by Jenny Donelan
In early December 2009, Eastman Kodak Company announced plans to sell the assets associated with its OLED business to a group of LG companies, setting off a flurry of interest and speculation in the display industry. Official details, such as financials of the transaction, were unavailable as Information Display went to press, and representatives from both Kodak and LG declined to comment for the time being. Kodak's announcement did, however, state that it would have continuing access to its OLED technology after the sale closed. In another press release distributed that same day, Kodak reported that it had signed a cross-license agreement that would end ongoing disputes between it and LG over various imaging patents and allow each other "broad access to each other's patent portfolio." Presumably, that means Kodak can continue pro-ducing its OLED-based products after the sale, but again, full details have not been released.
Kodak's sale announcement also quoted Laura Quatela, Kodak's Chief Intellectual Property Officer and manager of the company's OLED business, saying: "Our OLED intellectual property portfolio is fundamental; however, realizing the full value of this business would have required significant investment." When she referred to the company's OLED IP portfolio as "fundamental," she presumably meant its place in the industry as a whole, and if so, she was not overstating the case. Kodak has been a pioneer in developing OLED technology since the 1970s, and its related patents number in the hundreds. As analyst Paul Semenza wrote in his December 7, 2009 DisplaySearch blog (http://www.displaysearchblog.com/2009/12/kodak-exits-oled-business-after-30-years-lg-poised-to-compete-with-samsung/), "The vast majority of OLED displays produced to date use Kodak's technology and/or materials in some form." LG assuming control of those patents raises questions about how licensees will proceed in the future, particularly licensees who are competitors to LG.
When asked to speculate how that situation might evolve, Semenza said, "I can't imagine that LG bought this with the intention of being a licensor. It's not historically been their approach." One thing is certain, he added: a legal review will be necessary on all fronts. "There are a lot of different legal relationships in place."
About a week after the sale was announced, an article appeared in the Korea IT Times (http://www.koreaittimes.com/) stating that a new company with the working title of LG OLED would be formed with joint financing by LG Electronics, LG Display, and LG Chem. This move is being interpreted by industry experts as part of preparations for an OLED-market-share battle with Samsung Mobile Display. Because different OLED arms have existed within LG for some time, "It would make sense to have a focused organization," comments Semenza.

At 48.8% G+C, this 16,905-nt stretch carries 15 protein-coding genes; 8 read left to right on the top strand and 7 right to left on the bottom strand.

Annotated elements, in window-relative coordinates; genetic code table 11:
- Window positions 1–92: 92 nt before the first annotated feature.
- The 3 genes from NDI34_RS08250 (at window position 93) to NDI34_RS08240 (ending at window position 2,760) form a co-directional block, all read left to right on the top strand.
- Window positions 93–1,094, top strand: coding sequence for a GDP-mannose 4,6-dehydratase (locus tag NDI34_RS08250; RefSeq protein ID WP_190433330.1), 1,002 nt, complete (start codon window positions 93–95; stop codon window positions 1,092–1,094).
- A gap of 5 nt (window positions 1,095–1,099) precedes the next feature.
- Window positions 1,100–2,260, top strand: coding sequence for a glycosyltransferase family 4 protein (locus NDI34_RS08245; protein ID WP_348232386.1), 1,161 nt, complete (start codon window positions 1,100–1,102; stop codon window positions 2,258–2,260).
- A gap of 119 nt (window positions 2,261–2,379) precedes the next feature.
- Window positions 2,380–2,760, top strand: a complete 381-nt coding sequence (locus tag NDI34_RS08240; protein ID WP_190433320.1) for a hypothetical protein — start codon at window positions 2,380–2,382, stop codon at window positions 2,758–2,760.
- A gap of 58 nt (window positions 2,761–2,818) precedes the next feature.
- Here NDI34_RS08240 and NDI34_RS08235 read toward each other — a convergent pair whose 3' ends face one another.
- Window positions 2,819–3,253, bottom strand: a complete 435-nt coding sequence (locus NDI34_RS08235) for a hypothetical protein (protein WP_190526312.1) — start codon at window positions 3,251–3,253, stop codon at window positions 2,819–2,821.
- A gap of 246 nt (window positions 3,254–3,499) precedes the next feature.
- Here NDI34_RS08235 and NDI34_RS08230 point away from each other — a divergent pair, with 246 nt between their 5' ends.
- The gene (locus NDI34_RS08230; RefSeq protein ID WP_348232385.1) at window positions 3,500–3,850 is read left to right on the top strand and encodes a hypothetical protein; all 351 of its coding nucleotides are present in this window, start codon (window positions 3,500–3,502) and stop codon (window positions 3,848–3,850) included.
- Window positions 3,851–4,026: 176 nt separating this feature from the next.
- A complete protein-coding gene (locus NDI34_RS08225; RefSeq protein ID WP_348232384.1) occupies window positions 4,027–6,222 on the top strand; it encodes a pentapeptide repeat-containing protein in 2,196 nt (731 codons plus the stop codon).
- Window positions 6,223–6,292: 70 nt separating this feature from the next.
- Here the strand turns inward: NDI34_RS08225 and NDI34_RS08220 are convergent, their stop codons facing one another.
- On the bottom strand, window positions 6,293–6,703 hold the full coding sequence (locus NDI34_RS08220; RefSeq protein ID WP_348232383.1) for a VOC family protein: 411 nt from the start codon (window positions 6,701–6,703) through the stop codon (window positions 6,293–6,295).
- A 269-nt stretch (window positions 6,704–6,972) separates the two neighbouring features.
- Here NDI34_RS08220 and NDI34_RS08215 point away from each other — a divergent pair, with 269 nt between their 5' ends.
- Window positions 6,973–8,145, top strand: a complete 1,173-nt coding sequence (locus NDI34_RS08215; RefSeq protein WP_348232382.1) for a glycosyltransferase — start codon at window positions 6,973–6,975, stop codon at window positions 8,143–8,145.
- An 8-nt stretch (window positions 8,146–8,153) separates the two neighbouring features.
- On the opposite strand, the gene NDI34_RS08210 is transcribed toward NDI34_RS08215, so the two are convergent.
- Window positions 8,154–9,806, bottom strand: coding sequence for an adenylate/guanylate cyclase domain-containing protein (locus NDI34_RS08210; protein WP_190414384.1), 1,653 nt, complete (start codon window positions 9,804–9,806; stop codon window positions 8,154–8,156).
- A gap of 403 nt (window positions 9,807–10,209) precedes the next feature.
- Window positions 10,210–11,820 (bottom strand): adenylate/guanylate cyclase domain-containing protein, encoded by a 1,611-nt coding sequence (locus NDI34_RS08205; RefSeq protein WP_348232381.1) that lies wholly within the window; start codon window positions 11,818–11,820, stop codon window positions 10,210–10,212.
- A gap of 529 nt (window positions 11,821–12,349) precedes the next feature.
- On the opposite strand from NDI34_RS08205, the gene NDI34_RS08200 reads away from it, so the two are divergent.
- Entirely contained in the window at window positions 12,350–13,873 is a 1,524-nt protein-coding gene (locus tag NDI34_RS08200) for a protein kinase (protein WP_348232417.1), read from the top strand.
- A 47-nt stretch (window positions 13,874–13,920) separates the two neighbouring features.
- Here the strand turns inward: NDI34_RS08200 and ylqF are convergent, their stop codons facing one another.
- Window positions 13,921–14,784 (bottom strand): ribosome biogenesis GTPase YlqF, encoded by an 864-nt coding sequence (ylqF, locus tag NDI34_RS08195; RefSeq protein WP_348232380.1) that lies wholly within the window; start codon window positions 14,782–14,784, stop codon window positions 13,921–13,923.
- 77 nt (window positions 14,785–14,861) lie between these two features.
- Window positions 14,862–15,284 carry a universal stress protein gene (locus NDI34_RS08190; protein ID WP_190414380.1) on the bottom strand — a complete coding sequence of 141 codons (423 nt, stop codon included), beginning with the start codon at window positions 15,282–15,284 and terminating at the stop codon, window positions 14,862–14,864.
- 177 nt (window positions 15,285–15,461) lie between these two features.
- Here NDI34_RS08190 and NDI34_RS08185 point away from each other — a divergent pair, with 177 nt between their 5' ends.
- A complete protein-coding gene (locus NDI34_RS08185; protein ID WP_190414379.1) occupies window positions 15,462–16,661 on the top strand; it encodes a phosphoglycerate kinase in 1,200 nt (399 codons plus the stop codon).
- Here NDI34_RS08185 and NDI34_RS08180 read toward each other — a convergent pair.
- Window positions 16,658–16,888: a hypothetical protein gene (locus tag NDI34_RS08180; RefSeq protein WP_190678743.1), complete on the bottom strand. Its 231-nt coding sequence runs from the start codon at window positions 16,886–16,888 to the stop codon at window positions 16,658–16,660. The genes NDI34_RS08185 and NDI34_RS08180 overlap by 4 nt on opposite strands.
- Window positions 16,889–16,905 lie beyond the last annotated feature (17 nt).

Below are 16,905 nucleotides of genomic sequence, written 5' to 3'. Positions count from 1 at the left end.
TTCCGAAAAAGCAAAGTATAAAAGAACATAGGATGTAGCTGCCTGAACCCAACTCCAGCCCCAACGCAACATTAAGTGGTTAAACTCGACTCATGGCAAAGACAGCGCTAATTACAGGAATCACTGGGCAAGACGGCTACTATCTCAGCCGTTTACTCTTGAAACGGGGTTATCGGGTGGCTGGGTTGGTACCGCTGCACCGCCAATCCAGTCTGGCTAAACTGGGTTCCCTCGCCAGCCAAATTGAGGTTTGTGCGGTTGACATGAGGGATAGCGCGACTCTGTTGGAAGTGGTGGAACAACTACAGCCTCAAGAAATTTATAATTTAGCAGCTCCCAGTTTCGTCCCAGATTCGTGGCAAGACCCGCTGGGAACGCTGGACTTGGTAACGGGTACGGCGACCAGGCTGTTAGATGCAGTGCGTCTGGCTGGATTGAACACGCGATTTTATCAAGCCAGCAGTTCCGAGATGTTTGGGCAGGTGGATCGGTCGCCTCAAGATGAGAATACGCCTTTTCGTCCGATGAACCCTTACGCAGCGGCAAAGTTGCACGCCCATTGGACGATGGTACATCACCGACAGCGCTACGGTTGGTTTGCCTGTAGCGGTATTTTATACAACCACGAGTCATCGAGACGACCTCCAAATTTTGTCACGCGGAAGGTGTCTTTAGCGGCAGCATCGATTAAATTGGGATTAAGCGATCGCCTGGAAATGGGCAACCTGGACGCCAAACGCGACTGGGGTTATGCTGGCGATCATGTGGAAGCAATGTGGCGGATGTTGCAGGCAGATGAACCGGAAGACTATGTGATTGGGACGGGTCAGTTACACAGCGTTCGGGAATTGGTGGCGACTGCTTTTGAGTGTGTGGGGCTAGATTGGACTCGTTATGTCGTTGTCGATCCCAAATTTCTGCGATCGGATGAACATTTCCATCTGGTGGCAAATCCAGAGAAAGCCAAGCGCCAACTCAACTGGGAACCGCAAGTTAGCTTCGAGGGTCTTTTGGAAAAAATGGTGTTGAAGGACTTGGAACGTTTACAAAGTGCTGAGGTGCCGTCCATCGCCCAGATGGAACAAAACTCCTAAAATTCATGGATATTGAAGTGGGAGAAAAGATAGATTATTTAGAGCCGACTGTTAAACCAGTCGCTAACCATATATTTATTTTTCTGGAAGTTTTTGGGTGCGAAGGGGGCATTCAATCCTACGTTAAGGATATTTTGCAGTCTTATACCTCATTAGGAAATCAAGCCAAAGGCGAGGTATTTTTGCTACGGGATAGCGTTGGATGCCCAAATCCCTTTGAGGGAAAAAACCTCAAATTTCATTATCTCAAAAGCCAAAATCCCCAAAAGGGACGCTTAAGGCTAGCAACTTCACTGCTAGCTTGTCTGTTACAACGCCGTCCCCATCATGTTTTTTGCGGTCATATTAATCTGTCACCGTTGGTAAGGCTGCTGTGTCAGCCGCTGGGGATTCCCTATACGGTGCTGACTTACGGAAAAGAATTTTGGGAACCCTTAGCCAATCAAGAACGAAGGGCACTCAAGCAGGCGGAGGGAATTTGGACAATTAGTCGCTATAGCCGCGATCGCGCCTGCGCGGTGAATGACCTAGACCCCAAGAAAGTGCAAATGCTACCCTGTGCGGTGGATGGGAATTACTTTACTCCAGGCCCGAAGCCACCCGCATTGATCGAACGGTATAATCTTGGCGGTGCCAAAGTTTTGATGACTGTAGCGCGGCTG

Two companies and a university are the recipients of a grant from the German Federal Ministry of Education and Research to develop processes to lower the cost of manufacturing organic light-emitting-diode (OLED) lighting. Merck, a leading OLED manufacturer with headquarters in Germany; Applied Materials, a major nanomanufacturing company based in Santa Clara, CA; and Braunschweig University, the oldest technical university in Germany, will receive the approximately €3.26 million in funding to implement a 3-year project called Light InLine, or LiLi for short.
LiLi (www.liliproject.com) is designed to find solutions to known obstacles of OLED technology, including limited lifetime, lack of standardization, and high costs, by developing large-area manufacturing processes for high-performance organic materials and efficient device design. The ultimate goal is to develop ceiling lights for homes and offices that are more energy efficient and produce more uniform light than do fluorescent light fixtures. The work will take place at Applied Materials' facility in Alzenau, Germany, and will cost an estimated total of about €7.49 million. LiLi's industry partners will contribute the remaining €4.23 million.
This grant, announced in mid-November 2009, follows on the heels of another from the German Federal Ministry of Education and Research earlier in the same month, which was to support the development of innovative, soluble materials for use in OLED components for devices such as televisions, traffic signs, and lighting systems. That project, called NEMO, for new materials for OLEDs from solutions, was announced by Merck KGaA and involves a consortium that includes, in addition to Merck, H. C. Starck Clevios, Ormecon, DELO Industrie Klebstoffe, the Fraunhofer Institute, the University of Tuebingen, Humboldt University, the University of Regensburg, and the University of Potsdam. The total cost of NEMO is an estimated €31.8 million; the ministry is providing €16 million of that amount.
These shows of hard cash on the part of both the German government and various industrial and educational institutions represent genuine interest in the future of OLEDs, according to Barry Young, managing director for the OLED Assocation. Although the project itself appears to be a continuation of work both Merck and Applied Materials have been doing, "What we're seeing here is a real focus on trying to make a breakthrough in OLEDs," he says, noting that the government is recognizing the importance of OLEDs and "trying to get it done faster." •